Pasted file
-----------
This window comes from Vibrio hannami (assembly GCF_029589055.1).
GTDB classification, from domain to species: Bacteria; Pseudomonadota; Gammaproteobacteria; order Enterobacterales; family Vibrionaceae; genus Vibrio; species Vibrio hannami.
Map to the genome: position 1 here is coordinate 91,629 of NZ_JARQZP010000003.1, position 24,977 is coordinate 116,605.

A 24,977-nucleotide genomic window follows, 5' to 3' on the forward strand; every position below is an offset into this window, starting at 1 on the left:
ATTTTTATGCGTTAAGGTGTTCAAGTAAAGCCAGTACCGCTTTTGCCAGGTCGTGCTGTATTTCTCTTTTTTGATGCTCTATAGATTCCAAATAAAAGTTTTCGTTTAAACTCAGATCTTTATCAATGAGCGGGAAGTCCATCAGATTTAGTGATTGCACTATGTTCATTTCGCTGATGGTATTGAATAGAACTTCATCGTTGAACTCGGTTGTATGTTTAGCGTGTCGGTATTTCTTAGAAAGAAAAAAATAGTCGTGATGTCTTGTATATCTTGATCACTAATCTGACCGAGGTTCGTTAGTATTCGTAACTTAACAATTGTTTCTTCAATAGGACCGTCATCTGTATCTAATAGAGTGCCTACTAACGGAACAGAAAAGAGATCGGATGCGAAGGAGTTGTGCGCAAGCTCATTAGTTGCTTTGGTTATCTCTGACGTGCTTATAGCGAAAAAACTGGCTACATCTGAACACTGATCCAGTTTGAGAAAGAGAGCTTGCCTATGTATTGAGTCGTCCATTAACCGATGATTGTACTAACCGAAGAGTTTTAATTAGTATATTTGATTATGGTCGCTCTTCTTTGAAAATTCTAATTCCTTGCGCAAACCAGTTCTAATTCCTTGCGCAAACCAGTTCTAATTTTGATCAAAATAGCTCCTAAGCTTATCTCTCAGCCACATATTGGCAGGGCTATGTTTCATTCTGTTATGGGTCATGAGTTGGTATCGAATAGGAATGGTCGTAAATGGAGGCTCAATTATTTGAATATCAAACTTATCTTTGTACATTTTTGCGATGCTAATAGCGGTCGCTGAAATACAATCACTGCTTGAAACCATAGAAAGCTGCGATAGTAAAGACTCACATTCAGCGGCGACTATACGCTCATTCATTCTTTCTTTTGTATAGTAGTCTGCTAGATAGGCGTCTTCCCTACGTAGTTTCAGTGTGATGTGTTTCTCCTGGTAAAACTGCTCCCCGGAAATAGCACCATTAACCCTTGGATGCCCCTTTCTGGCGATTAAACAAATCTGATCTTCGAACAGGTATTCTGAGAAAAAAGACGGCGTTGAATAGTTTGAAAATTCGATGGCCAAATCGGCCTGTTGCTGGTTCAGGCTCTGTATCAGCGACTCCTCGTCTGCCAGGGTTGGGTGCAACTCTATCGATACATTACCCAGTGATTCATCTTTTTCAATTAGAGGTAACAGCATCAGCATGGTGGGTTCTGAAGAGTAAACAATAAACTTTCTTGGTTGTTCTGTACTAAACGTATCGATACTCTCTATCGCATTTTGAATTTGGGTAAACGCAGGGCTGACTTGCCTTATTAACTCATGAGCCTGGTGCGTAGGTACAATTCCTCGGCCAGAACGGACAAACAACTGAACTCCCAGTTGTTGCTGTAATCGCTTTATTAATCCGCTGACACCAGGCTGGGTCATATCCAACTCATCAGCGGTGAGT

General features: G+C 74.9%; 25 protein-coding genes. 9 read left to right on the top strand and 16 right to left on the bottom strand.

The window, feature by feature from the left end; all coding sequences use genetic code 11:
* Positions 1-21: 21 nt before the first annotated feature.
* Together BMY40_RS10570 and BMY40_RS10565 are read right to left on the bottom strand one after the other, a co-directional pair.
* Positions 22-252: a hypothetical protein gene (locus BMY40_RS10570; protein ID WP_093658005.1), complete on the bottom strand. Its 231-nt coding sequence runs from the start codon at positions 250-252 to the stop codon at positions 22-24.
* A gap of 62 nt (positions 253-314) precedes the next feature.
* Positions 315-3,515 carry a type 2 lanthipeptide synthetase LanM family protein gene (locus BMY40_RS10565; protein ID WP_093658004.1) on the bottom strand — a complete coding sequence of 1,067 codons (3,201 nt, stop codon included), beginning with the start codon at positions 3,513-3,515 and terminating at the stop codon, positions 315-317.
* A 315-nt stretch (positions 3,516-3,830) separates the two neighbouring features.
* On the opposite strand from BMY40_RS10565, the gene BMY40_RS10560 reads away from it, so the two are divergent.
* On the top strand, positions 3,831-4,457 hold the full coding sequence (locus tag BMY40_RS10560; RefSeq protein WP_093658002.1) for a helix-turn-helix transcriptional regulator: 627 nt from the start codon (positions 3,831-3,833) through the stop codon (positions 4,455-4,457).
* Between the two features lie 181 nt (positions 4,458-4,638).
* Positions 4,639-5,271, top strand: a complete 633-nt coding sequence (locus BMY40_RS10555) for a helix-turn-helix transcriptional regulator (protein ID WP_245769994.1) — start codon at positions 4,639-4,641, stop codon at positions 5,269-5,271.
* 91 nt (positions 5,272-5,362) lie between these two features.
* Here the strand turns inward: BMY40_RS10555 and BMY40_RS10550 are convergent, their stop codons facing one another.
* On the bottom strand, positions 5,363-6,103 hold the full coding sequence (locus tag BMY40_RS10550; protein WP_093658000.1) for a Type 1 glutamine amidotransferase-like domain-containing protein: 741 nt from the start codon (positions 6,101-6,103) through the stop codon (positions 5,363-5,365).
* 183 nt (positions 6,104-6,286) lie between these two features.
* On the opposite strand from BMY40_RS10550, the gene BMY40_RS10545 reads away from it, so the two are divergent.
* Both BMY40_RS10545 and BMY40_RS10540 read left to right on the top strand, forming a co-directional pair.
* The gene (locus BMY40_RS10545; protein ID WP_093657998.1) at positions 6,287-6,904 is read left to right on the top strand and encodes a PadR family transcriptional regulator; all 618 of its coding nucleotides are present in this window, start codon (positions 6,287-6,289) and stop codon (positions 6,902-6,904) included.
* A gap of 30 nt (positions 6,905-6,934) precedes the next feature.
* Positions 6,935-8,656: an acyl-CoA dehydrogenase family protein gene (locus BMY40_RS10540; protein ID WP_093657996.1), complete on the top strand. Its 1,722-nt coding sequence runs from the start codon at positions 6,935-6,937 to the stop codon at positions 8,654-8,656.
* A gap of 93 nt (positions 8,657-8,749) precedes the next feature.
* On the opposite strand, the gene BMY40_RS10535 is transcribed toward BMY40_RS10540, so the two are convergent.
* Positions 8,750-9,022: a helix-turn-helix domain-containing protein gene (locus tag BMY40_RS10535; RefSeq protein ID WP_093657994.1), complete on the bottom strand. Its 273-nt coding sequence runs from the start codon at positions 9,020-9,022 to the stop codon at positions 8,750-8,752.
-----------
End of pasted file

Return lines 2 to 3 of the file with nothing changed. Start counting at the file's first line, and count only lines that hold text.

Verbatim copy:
GTDB classification, from domain to species: Bacteria; Pseudomonadota; Gammaproteobacteria; order Enterobacterales; family Vibrionaceae; genus Vibrio; species Vibrio hannami.
Map to the genome: position 1 here is coordinate 91,629 of NZ_JARQZP010000003.1, position 24,977 is coordinate 116,605.